News: Sgt. Maj. Kent spends final days of farewell tour with Marines in Afghanistan
CAMP LEATHERNECK, Afghanistan - There is a certain presence around the Marine who has led hundreds of thousands of men and women throughout the past 35 years. His voice commands attention, his demeanor demands respect and his words instill unconditional pride. His smile, though fleeting, bolsters confidence, while his devil dog glare can freeze hell.
Ask a man like Sgt. Maj. Carlton W. Kent, sergeant major of the Marine Corps since 2007, how he came to be so confident, so influential, so proud, and the response will be simple. He has a 235-year legacy to fulfill. He has an eagle, globe and anchor “permanently branded” on his heart.
“That’s my proudest moment, earning the title and that eagle, globe and anchor,” stated Kent, of Memphis, Tenn.
As a leader of Marines, Kent has had the opportunity to make some influential decisions and major changes within the Marine Corps, but he does not take credit for any of it.
“Me personally, I wouldn’t say that I’ve done anything to change the Marine Corps,” Kent humbly said. “I have provided top cover to assist in changing the Marine Corps, but this is all about a team effort. Not one individual can change the Marine Corps.”
In fact, he is quick to pass the credit largely to forward-deployed Marines.
“Matter of fact, it is you all out here [in Afghanistan] each and every day that’s going to change the Marine Corps,” Kent stated.
The Commandant of the Marine Corps, Gen. James F. Amos, and Kent spent their time in Afghanistan as part of Kent’s farewell tour, traveling and visiting Marines from different units at multiple outpost, May 11-15. During their addresses to the Marines on Camp Leatherneck, the two highlighted the positive changes and growth they have seen in Afghanistan.
When asked specifically what improvements Kent had seen, he spoke of various towns and areas.
“Positive encouragement is what the commandant and I see as we travel around,” Kent said with conviction. “The Afghan people feel more confident that Marines are in the towns and they are going to take care of them.
“I can tell you right now, Marines see that [positive feedback]. The ones that are out there every day have seen the positive change. That’s not the senior Marines telling us, it’s the junior Marines that tell us that things are turning around…you know that junior Marines never b.s. anybody and they’re pretty straight-forward.”
Kent had some positive encouragement of his own for the Marines currently deployed in Afghanistan.
“I tell them to keep doing what they are doing because they are truly living up to the great legacy of the Corps,” Kent said. “[They are] leaving a great legacy for those Marines coming after [them].”
It is the Corps’ longstanding, rich legacy that Kent says, in large part, sets Marines apart. He also says Marines are the only servicemembers who identify with their respective branch before identifying with their military occupational specialty or unit.
“You walk up and ask any Marine, regardless of MOS, ‘What are you?’ and the first thing out of their mouth would not be ‘I am a grunt, I am public affairs, I am motor-transport, or I am military police’.” Kent started. “What would be the first thing out of a Marine’s mouth? ‘I am a United States Marine.’ And that sets us apart from everybody else.”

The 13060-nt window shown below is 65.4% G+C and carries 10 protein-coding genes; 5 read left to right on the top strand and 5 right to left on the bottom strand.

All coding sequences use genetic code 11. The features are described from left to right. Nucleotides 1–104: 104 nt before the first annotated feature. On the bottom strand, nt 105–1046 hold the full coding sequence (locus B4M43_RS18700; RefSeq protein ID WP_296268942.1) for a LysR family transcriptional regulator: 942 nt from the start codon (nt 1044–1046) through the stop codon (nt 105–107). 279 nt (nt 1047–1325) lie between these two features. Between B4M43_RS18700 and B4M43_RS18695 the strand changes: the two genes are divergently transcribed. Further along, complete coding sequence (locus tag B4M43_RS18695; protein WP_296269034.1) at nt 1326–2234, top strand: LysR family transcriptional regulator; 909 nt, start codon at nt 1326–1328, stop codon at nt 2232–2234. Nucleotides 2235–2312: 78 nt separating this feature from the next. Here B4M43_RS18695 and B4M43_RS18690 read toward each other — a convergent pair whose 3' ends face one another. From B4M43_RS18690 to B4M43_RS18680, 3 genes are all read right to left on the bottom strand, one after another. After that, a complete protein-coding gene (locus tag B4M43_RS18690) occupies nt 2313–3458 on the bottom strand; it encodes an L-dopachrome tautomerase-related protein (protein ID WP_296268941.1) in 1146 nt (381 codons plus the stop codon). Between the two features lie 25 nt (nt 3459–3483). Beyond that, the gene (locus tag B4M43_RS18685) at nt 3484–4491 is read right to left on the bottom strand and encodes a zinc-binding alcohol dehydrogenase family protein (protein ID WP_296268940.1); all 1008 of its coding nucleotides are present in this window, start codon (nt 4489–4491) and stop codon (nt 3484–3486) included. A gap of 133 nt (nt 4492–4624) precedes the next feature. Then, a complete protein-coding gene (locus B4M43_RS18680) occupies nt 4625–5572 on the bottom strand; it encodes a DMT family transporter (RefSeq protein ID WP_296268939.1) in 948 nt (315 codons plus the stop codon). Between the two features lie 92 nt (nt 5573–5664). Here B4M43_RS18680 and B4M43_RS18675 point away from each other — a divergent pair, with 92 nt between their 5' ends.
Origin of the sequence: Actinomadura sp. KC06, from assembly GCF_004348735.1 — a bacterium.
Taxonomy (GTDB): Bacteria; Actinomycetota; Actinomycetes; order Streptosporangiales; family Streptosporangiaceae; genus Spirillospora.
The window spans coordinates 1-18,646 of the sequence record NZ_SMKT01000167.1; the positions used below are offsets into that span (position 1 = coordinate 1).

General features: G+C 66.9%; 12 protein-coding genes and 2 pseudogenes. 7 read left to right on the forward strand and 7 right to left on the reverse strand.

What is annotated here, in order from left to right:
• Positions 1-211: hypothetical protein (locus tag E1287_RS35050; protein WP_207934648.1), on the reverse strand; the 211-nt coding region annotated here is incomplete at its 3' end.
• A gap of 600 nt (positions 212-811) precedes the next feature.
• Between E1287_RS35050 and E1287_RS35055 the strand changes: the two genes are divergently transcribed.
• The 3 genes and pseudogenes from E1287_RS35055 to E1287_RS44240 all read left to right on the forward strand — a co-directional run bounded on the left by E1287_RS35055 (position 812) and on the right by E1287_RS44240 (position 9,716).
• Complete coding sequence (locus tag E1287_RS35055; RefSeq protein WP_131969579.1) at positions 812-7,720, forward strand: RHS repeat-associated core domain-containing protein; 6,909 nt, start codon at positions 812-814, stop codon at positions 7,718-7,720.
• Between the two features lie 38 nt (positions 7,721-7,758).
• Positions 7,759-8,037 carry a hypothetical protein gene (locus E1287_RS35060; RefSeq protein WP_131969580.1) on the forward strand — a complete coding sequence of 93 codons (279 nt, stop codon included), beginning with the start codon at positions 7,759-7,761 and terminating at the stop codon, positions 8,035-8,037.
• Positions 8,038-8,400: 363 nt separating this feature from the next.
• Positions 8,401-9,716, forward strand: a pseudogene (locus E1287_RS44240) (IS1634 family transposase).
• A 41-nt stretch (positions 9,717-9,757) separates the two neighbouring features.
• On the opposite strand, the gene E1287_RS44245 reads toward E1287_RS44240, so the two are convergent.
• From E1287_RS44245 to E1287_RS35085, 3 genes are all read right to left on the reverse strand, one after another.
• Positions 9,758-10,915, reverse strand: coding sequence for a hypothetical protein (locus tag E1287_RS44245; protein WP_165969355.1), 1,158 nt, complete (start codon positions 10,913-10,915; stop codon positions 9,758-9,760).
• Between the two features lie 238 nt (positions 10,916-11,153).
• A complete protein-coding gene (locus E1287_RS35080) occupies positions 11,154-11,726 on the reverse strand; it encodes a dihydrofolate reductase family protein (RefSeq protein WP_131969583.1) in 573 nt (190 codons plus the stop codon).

This pride that Kent speaks of every Marine having is especially evident when he talks about his own personal career. His humility carries over into every answer he gives, every piece of advice he provides and every memory he recalls.
Despite holding the highest enlisted billet in the Marine Corps for the last four years, Kent does not embellish or exaggerate his experiences. He firmly believes that Marines as a whole, not individually, contribute to the positive changes and unwavering dedication to duty.
“I have assisted Marines in continuing the great legacy of the Marine Corps…you all are creating legacy by being over here doing the great things you do, so I would not say that I have created any legacy [myself],” Kent said.
He advises Marines, whether doing one enlistment or multiple, that that legacy will carry on if they continue doing a few simple things.
“I think every Marine needs to challenge themselves,” Kent said. “If you are not challenging yourself as a Marine, then something is wrong.”
Above all, Kent says Marines need to continue to take care of one another and do the right thing, and with Marines doing those things that are already ingrained in them from a ‘young age’, “the future of the Corps is great.”
With his retirement drawing near, Kent was asked what he is most looking forward to.
“I just want to take it easy with my family, my wife and our daughters, and just enjoy life for a little short period of time,” Kent said. “I know my wife is probably going to get bored with me at the house so she will probably have a honey-do list, so I will be working hard although I will be in retirement,” he added with a small chuckle.
“What I really want to do is run a triathlon…because of the travel schedule I was not able to train up [to one],” Kent concluded.
He plans to run his first triathlon with a fellow Marine in the next 10 months, proving that, even in retirement, Marines still set their standards high.
His concluding thoughts on his 35 year career in the Marine Corps centered around his family, his biggest supporters: his wife, Liz, and their two daughters. “I just want to thank them for all the sacrifice, all the long deployments. I cannot tell you how much I thank them for all of their support.”
Date Posted:05.17.2011 23:42
Location:CAMP LEATHERNECK, AF
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